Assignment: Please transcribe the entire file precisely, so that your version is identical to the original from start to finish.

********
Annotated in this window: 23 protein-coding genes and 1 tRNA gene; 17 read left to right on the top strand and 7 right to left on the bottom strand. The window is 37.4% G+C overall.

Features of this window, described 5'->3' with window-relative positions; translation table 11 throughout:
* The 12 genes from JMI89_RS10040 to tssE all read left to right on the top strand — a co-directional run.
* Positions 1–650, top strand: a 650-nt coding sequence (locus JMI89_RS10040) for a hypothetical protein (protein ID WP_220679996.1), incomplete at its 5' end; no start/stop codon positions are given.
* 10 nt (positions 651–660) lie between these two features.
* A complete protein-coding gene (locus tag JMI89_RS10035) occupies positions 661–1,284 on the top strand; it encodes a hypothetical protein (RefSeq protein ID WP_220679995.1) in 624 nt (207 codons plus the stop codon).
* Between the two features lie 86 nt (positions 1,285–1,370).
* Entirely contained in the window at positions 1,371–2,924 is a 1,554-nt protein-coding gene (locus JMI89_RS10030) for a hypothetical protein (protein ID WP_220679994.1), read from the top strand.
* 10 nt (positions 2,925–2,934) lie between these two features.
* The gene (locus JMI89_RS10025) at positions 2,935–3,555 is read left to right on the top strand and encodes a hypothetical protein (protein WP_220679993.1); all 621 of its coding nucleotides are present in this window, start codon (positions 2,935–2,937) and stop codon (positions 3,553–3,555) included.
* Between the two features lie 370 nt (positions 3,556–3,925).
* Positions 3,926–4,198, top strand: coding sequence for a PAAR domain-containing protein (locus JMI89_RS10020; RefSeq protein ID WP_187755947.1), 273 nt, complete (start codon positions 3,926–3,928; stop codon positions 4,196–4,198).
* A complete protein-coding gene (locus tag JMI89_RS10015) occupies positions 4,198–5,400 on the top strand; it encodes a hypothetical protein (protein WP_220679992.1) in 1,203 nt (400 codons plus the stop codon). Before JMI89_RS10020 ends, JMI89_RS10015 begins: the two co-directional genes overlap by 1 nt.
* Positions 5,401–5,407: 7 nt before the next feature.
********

Annotated in this window: 23 protein-coding genes and 1 tRNA gene; 17 read left to right on the top strand and 7 right to left on the bottom strand. The window is 37.4% G+C overall.

Features of this window, described 5'->3' with window-relative positions; translation table 11 throughout:
* The 12 genes from JMI89_RS10040 to tssE all read left to right on the top strand — a co-directional run.
* Positions 1–650, top strand: a 650-nt coding sequence (locus JMI89_RS10040) for a hypothetical protein (protein ID WP_220679996.1), incomplete at its 5' end; no start/stop codon positions are given.
* 10 nt (positions 651–660) lie between these two features.
* A complete protein-coding gene (locus tag JMI89_RS10035) occupies positions 661–1,284 on the top strand; it encodes a hypothetical protein (RefSeq protein ID WP_220679995.1) in 624 nt (207 codons plus the stop codon).
* Between the two features lie 86 nt (positions 1,285–1,370).
* Entirely contained in the window at positions 1,371–2,924 is a 1,554-nt protein-coding gene (locus JMI89_RS10030) for a hypothetical protein (protein ID WP_220679994.1), read from the top strand.
* 10 nt (positions 2,925–2,934) lie between these two features.
* The gene (locus JMI89_RS10025) at positions 2,935–3,555 is read left to right on the top strand and encodes a hypothetical protein (protein WP_220679993.1); all 621 of its coding nucleotides are present in this window, start codon (positions 2,935–2,937) and stop codon (positions 3,553–3,555) included.
* Between the two features lie 370 nt (positions 3,556–3,925).
* Positions 3,926–4,198, top strand: coding sequence for a PAAR domain-containing protein (locus JMI89_RS10020; RefSeq protein ID WP_187755947.1), 273 nt, complete (start codon positions 3,926–3,928; stop codon positions 4,196–4,198).
* A complete protein-coding gene (locus tag JMI89_RS10015) occupies positions 4,198–5,400 on the top strand; it encodes a hypothetical protein (protein WP_220679992.1) in 1,203 nt (400 codons plus the stop codon). Before JMI89_RS10020 ends, JMI89_RS10015 begins: the two co-directional genes overlap by 1 nt.
* Positions 5,401–5,407: 7 nt before the next feature.